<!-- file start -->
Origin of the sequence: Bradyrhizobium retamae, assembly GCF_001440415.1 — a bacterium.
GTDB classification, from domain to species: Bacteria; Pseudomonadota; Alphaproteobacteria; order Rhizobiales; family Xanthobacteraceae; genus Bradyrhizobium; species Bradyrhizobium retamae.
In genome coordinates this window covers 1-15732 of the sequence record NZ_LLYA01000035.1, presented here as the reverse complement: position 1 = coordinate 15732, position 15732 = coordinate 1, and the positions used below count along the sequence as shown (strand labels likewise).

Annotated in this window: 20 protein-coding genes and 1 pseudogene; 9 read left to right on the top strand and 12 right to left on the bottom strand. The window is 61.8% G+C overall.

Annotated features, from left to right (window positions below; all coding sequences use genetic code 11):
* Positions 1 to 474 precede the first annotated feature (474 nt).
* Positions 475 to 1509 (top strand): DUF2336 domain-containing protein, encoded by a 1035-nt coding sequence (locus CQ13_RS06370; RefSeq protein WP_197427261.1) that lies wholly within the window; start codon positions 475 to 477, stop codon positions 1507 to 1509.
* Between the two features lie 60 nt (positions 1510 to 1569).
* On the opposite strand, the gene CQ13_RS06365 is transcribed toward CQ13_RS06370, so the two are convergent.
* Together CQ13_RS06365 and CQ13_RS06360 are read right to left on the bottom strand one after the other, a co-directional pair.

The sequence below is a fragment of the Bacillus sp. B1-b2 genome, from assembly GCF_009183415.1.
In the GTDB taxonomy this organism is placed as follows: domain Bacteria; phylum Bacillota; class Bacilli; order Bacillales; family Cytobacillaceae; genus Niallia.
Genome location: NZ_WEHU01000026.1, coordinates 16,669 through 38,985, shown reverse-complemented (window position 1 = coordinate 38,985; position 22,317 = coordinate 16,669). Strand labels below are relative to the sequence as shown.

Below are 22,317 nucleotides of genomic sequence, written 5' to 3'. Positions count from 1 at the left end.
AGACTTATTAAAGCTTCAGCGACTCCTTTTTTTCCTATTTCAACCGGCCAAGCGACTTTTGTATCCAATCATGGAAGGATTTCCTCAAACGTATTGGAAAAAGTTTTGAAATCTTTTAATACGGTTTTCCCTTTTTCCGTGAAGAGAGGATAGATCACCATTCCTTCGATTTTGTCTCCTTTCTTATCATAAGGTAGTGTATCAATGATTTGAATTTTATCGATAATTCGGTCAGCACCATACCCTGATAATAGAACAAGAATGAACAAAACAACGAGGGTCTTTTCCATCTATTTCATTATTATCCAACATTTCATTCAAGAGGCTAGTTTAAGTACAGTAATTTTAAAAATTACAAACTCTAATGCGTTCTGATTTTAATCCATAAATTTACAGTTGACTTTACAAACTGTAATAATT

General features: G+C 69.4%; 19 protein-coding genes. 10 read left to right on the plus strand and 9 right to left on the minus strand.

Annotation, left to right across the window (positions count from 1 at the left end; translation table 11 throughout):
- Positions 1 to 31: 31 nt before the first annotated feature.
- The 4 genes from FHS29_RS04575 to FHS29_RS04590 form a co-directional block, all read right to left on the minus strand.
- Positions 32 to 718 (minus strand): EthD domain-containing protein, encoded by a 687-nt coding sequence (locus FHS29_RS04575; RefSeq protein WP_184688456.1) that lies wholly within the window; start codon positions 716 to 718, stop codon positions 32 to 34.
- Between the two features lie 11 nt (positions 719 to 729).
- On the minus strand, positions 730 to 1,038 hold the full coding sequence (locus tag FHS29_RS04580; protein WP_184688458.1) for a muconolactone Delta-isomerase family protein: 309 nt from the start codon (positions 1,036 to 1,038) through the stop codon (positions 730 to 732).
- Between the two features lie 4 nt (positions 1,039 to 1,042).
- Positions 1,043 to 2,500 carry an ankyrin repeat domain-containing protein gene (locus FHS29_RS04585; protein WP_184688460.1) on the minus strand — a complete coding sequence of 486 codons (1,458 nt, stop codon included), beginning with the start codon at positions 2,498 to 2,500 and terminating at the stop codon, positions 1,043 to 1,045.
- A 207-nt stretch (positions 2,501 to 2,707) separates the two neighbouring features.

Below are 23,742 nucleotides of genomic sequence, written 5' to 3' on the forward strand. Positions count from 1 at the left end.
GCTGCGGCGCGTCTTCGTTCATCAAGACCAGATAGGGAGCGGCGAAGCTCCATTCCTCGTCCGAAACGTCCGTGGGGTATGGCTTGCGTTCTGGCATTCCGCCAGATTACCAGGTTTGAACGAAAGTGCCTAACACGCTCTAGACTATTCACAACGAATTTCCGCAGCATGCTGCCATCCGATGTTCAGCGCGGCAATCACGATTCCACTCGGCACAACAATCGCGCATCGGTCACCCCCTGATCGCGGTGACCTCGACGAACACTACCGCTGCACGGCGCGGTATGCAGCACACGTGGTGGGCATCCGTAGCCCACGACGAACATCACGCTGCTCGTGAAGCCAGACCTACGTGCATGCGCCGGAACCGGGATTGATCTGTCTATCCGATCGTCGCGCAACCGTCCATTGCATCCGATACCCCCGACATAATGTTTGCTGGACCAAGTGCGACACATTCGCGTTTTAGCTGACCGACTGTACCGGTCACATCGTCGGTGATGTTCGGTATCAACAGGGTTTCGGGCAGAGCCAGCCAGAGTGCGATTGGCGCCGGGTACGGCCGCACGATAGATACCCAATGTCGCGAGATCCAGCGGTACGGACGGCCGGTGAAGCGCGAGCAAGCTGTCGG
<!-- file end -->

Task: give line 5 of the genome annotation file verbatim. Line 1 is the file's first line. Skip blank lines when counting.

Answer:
Annotated features, from left to right (window positions below; all coding sequences use genetic code 11):